In the liturgical calendar, today is the feast day of St. Brigid. It is also celebrated in the Celtic nations as Imbolc – the first day of spring.
1177 – John de Courcy invades Ulster and seizes Down; he defeats its king, Rory MacDonlevy, twice, even though the northern clergy use sacred relics as talismans on MacDonlevy’s behalf.
1315 – Edward the Bruce of Scotland and his Irish allies win the battle of Skerries in Kildare.
1754 – Denis O’Neal, having been convicted of a footpad robbery and sentenced to death, is executed on this date despite an appeal to the Chief Secretary by Charles O’Neill, MP for Randalstown, to have him spared.
1796 – Theobald Wolf Tone, United Irish leader, arrives in France seeking assistance.
1814 – The Belfast Academical Institution – later the Royal Belfast Academical Institution, a Presbyterian college – is opened.
1815 – Daniel O’Connell, having killed Norcot d’Esterre in a duel fought on this date, repudiates violence.
1873 – John Barry, who would be awarded a posthumous Victoria Cross for his bravery during a Boer War incident is born in Kilkenny.
1878 – Thomas MacDonagh, patriot, poet, critic and scholar, is born in Cloughjordan, Co. Tipperary.
1894 – Film Director John Ford, born in Maine to Irish immigrant parents. His father was born in Spiddal, Co. Galway. His mother from the Aran Islands. Although born John Martin “Jack” Feeney, he never forgot his Irish roots.
1921 – British soldiers imposed a curfew on the Mountjoy Square area of north Dublin city and conducted a house-to-house search. Shortly afterwards another similar curfew was imposed on the Nassau Street/Kildare Street area. Few arrests were made but some arms were seized.
1921 – Led by Sean MacEoin, the North Longford IRA ambushed two lorries of Auxiliaries at Clonfin County Longford. A landmine was exploded under the lorries, followed by a two-hour firefight. Four Auxiliaries and a driver were killed and eight wounded. The IRA volunteers captured 18 rifles, 20 revolvers and a Lewis gun.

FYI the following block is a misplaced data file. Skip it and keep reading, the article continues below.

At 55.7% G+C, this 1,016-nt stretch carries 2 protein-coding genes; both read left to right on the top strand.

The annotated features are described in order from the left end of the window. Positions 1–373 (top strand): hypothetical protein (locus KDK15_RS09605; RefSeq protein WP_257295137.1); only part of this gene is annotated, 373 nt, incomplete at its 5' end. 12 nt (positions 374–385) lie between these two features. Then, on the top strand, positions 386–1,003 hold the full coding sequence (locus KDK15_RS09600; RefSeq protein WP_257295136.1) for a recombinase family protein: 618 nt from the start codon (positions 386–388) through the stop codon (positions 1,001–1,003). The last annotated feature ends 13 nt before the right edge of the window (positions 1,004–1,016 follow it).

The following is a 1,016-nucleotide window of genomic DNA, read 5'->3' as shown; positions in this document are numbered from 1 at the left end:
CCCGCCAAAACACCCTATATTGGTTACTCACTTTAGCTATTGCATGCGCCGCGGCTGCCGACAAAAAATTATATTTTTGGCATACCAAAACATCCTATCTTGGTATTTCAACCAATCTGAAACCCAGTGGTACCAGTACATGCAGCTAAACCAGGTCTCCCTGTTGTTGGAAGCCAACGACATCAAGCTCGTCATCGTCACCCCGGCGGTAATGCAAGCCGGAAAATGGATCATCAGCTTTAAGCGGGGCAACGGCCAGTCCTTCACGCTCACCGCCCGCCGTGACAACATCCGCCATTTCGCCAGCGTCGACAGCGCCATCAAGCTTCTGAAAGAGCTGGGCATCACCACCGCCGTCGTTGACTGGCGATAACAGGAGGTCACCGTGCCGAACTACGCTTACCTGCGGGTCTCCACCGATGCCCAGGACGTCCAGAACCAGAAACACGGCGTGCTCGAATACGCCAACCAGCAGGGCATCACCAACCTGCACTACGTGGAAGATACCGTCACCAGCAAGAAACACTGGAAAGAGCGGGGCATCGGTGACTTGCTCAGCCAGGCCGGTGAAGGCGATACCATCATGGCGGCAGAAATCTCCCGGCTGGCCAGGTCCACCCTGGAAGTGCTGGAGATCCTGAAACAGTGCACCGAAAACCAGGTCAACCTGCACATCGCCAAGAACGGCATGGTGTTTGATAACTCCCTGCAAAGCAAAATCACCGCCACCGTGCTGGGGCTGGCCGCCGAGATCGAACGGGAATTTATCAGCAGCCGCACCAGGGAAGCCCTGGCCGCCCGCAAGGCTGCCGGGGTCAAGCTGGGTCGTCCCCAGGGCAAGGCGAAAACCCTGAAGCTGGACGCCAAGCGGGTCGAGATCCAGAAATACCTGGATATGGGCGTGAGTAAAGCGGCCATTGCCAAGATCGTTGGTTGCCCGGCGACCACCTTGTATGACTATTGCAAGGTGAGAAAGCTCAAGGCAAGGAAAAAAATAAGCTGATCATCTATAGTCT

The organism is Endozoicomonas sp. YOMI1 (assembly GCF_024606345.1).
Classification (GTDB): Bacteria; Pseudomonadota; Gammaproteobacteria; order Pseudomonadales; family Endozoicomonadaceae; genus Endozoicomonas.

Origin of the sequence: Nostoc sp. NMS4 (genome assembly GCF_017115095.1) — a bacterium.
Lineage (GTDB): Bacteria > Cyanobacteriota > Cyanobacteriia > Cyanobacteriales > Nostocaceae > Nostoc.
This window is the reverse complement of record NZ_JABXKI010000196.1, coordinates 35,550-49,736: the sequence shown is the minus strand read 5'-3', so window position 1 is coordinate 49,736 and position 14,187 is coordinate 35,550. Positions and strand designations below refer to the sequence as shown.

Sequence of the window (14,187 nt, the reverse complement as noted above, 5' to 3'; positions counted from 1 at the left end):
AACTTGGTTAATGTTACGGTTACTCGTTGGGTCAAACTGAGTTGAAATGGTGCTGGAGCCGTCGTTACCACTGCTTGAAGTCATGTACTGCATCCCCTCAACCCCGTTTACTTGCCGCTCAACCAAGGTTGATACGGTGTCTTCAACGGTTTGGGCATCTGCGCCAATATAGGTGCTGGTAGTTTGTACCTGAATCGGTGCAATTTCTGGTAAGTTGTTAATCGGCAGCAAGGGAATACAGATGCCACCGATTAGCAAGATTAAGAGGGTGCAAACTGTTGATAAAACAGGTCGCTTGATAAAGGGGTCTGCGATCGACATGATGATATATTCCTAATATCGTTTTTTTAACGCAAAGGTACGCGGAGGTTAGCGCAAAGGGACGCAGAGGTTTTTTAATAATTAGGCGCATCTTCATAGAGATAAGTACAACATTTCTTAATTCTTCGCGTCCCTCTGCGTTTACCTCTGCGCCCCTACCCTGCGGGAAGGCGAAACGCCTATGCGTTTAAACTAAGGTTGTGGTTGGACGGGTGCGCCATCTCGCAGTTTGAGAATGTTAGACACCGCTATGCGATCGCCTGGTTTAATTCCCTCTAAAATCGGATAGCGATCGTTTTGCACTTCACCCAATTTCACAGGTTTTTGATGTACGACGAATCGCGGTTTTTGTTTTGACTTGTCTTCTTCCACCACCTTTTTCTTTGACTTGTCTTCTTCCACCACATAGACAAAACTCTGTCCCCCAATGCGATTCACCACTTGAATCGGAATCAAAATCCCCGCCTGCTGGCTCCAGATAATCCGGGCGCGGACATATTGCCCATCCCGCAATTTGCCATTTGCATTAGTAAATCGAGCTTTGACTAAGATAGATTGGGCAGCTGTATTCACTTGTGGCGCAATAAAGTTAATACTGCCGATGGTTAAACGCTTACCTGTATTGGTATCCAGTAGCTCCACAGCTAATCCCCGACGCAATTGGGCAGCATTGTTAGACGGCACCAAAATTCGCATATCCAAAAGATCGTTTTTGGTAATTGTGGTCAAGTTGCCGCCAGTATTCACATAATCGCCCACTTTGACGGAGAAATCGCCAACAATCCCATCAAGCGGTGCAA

1921 – The first execution under martial law of an IRA man took place. Cornelius Murphy of Millstreet, County Cork, was shot by firing squad in Cork city.
1922 – An RIC constable was shot dead in battle with the IRA in Killarney, County Kerry.
1923 – Moore Hall in County Mayo is burned down by Republican guerrillas, because its owner, Maurice Moore is a senator in the Dáil.
1925 – The Derry to Burtonport train crashes in Co. Donegal, killing 14 people.
1943 – Establishment of the Central Bank of Ireland.
1967 – The Northern Ireland Civil Rights Movement is founded.
1994 – The US Government breaks its policy of “censorship by visa denial” and allows Sinn Féin president Gerry Adams to make a speech in New York City.
1998 – Up to 40,000 people march through Derry to commemorate the 26th anniversary of Bloody Sunday.
1998 – It is announced that the partial filming of the Steven Spielberg film ‘Saving Private Ryan’ at Curracloe beach in Co. Wexford last summer brought over £4 million to the local economy. The Normandy D-Day landings of 1944 were re-created at the beach during four weeks of filming last July and August.
2002 – Thousands of commuters and motorists are stranded by freak tides, heavy wind and rain. Rush hour traffic grounds to a halt thanks to fallen trees, downed power-lines and heavy flooding.
2003 – Roy Keane’s controversial autobiography is nominated at British Book Awards.
2008 – Taoiseach Bertie Ahern visits Ballymena to meet Northern Ireland First Minister Ian Paisley in his Co Antrim constituency. Dr. Paisley says the Taoiseach’s visit to north Antrim is a historic day, and Mr Ahern says his visit is another tangible benefit of the ongoing peace process.
2011 – Following the dissolution of the 30th Dáil by President McAleese on the advice of Taoiseach Brian Cowen, it is announced that a general election will take place on February 25th.
Photo: Saorstát Éireann Official Handbook. This official handbook of the Irish Free State is the most amazing production, filled with woodblock engravings by the likes of Harry Kernoff and images by Paul Henry.
Printed by: Hely’s Ltd., Dublin
Paper by: The Swiftbrook Paper Mills, Dublin
Plates by: The Irish Photo Engraving Co., Dublin
Photo courtesy of The National Library of Ireland.